The change was made in advance of the closure of Pulaski Skyway (Route 1&9) northbound travel lanes in connection with the ongoing Skyway rehabilitation project, and will remain in place until the Skyway’s four travel lanes are rebuilt and northbound travel on the Skyway resumes.

The purpose of the traffic pattern change at 1&9T and Communipaw Avenue is to maximize the capacity of 1&9T northbound travel lanes, which will be chosen by some motorists as an alternate route when the Pulaski rehabilitation project eliminates northbound travel on the Skyway for approximately two years.

Hudson County officials said they were not notified of the change until after it went into effect.

The left-turn slot that had been used by 1&9T southbound traffic to turn left onto Communipaw Avenue has been eliminated. Motorists must now proceed through the intersection and use a jug handle ramp to make a U-turn onto Route 440 northbound and then turn right onto Communipaw Avenue.

NJDOT officials said they needed to engineer several changes at the intersection to maximize traffic throughput on 1&9T northbound. The key change was to provide an acceleration lane for motorists who use a ramp near the intersection to travel from 1&9T northbound to Route 440 southbound.

The lack of an acceleration lane produced congestion on the ramp and on 1&9T northbound. This congestion has reduced the operational performance of the intersection for those motorists continuing on 1&9T northbound. The new traffic pattern will benefit local and regional motorists during the reconstruction of the Pulaski Skyway bridge deck.

Petsmart helps fund low cost cat spaying

Mayor Steven M. Fulop announced last week that the Department of Health and Human Services has been awarded a $100,000 grant from PetSmart Charities to provide low cost spay/neuter surgeries for dogs and cats.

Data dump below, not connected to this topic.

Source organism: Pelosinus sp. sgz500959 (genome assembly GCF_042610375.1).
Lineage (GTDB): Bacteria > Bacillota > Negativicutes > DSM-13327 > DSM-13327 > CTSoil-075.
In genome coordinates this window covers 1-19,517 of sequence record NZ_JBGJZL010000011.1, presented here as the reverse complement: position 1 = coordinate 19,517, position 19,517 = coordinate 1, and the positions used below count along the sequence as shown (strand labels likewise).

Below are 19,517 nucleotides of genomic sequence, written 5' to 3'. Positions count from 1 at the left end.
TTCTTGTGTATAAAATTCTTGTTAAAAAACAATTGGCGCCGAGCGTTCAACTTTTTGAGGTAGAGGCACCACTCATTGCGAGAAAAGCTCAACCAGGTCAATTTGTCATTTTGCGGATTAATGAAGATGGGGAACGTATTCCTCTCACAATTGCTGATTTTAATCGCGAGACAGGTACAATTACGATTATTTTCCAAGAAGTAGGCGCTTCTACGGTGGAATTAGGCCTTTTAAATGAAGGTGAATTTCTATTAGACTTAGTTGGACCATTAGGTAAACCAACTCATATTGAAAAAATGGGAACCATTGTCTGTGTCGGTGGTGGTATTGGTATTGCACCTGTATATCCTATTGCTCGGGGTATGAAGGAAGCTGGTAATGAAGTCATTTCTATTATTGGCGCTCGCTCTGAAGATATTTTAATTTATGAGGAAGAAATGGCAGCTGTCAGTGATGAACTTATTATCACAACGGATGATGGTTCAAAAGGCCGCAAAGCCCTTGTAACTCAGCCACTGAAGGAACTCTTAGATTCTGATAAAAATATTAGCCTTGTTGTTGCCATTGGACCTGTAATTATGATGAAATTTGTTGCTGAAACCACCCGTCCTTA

“The cost of pet care is the reason most often cited for people giving up their pets, and cost is also the major reason why more people do not spay or neuter their pets,” said Mayor Fulop. “This is why we continue to seek grant funding for programs such as this to improve the health and well-being of our pet population.”

The grant covers all dogs and cats in the area from the Hudson-Bergen Light Rail tracks to Fulton Street, between Kennedy Boulevard and Garfield Avenue. This area was chosen because of the large number of stray dogs and cats picked up in 2013. The grant funding makes it easy for pet owners to spay or neuter their animals. Nearly 20 percent of all residents in this area live below the federal poverty guideline.

The grant will provide surgeries for more than 1,000 pet dogs and cats and 150 feral cats, more than 60 percent of all the unaltered dogs and cats estimated to live in the area. Residents will provide a small contribution for the surgery, as low as $10 per cat and $20 per dog depending on one’s income level. Surgeries will be provided by the Animal Clinic and Hospital of Jersey City, People for Animals, and other participating veterinary clinics.

In addition to helping control animal population, spaying or neutering your dog or cat helps them be healthier. Fixed animals avoid many reproductive health issues, are less aggressive and have fewer fighting issues, and tend to live longer than unaltered animals.

Food donations sought for JC homeless